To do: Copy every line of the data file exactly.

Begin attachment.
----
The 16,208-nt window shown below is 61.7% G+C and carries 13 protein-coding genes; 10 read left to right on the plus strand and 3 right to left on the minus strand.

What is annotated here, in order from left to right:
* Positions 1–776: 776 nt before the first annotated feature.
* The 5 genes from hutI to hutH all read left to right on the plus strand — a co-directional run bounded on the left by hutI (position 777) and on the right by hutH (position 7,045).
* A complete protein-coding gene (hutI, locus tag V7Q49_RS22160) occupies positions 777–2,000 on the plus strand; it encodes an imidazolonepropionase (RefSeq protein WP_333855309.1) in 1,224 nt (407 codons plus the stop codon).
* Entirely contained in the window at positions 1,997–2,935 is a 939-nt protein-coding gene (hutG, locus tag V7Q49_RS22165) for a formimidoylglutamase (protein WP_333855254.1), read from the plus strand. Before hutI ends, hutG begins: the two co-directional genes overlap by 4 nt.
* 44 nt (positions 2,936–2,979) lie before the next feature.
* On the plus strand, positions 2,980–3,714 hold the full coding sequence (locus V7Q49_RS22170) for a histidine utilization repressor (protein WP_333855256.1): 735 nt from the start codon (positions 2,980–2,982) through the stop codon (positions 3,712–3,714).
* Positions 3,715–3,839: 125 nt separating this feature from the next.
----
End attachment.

The 16,208-nt window shown below is 61.7% G+C and carries 13 protein-coding genes; 10 read left to right on the plus strand and 3 right to left on the minus strand.

What is annotated here, in order from left to right:
* Positions 1–776: 776 nt before the first annotated feature.
* The 5 genes from hutI to hutH all read left to right on the plus strand — a co-directional run bounded on the left by hutI (position 777) and on the right by hutH (position 7,045).
* A complete protein-coding gene (hutI, locus tag V7Q49_RS22160) occupies positions 777–2,000 on the plus strand; it encodes an imidazolonepropionase (RefSeq protein WP_333855309.1) in 1,224 nt (407 codons plus the stop codon).
* Entirely contained in the window at positions 1,997–2,935 is a 939-nt protein-coding gene (hutG, locus tag V7Q49_RS22165) for a formimidoylglutamase (protein WP_333855254.1), read from the plus strand. Before hutI ends, hutG begins: the two co-directional genes overlap by 4 nt.
* 44 nt (positions 2,936–2,979) lie before the next feature.
* On the plus strand, positions 2,980–3,714 hold the full coding sequence (locus V7Q49_RS22170) for a histidine utilization repressor (protein WP_333855256.1): 735 nt from the start codon (positions 2,980–2,982) through the stop codon (positions 3,712–3,714).
* Positions 3,715–3,839: 125 nt separating this feature from the next.